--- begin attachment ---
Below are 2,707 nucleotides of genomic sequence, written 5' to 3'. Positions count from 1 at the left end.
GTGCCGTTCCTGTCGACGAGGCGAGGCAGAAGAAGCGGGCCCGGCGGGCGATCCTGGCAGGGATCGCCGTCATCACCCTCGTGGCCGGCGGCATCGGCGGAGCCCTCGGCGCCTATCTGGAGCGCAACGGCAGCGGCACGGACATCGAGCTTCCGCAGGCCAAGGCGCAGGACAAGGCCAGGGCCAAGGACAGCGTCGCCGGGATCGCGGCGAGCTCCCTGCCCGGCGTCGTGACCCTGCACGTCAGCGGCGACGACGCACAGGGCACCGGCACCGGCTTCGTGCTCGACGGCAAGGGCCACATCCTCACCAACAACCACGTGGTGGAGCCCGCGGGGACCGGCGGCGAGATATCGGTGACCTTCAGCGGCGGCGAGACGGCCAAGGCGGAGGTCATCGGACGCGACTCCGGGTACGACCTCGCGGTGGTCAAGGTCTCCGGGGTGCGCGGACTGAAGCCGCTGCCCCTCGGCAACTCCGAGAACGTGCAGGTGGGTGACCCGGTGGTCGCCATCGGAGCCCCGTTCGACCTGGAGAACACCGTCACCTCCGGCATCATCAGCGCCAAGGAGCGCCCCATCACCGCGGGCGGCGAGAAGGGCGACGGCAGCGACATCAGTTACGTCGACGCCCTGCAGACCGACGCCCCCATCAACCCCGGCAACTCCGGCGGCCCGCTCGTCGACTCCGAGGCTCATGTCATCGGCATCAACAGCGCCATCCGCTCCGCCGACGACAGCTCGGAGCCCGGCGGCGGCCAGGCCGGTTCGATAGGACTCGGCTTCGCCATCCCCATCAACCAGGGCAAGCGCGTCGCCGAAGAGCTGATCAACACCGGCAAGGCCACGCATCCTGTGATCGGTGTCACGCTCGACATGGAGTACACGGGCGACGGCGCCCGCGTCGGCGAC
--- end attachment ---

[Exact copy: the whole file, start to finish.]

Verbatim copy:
Below are 2,707 nucleotides of genomic sequence, written 5' to 3'. Positions count from 1 at the left end.
GTGCCGTTCCTGTCGACGAGGCGAGGCAGAAGAAGCGGGCCCGGCGGGCGATCCTGGCAGGGATCGCCGTCATCACCCTCGTGGCCGGCGGCATCGGCGGAGCCCTCGGCGCCTATCTGGAGCGCAACGGCAGCGGCACGGACATCGAGCTTCCGCAGGCCAAGGCGCAGGACAAGGCCAGGGCCAAGGACAGCGTCGCCGGGATCGCGGCGAGCTCCCTGCCCGGCGTCGTGACCCTGCACGTCAGCGGCGACGACGCACAGGGCACCGGCACCGGCTTCGTGCTCGACGGCAAGGGCCACATCCTCACCAACAACCACGTGGTGGAGCCCGCGGGGACCGGCGGCGAGATATCGGTGACCTTCAGCGGCGGCGAGACGGCCAAGGCGGAGGTCATCGGACGCGACTCCGGGTACGACCTCGCGGTGGTCAAGGTCTCCGGGGTGCGCGGACTGAAGCCGCTGCCCCTCGGCAACTCCGAGAACGTGCAGGTGGGTGACCCGGTGGTCGCCATCGGAGCCCCGTTCGACCTGGAGAACACCGTCACCTCCGGCATCATCAGCGCCAAGGAGCGCCCCATCACCGCGGGCGGCGAGAAGGGCGACGGCAGCGACATCAGTTACGTCGACGCCCTGCAGACCGACGCCCCCATCAACCCCGGCAACTCCGGCGGCCCGCTCGTCGACTCCGAGGCTCATGTCATCGGCATCAACAGCGCCATCCGCTCCGCCGACGACAGCTCGGAGCCCGGCGGCGGCCAGGCCGGTTCGATAGGACTCGGCTTCGCCATCCCCATCAACCAGGGCAAGCGCGTCGCCGAAGAGCTGATCAACACCGGCAAGGCCACGCATCCTGTGATCGGTGTCACGCTCGACATGGAGTACACGGGCGACGGCGCCCGCGTCGGCGAC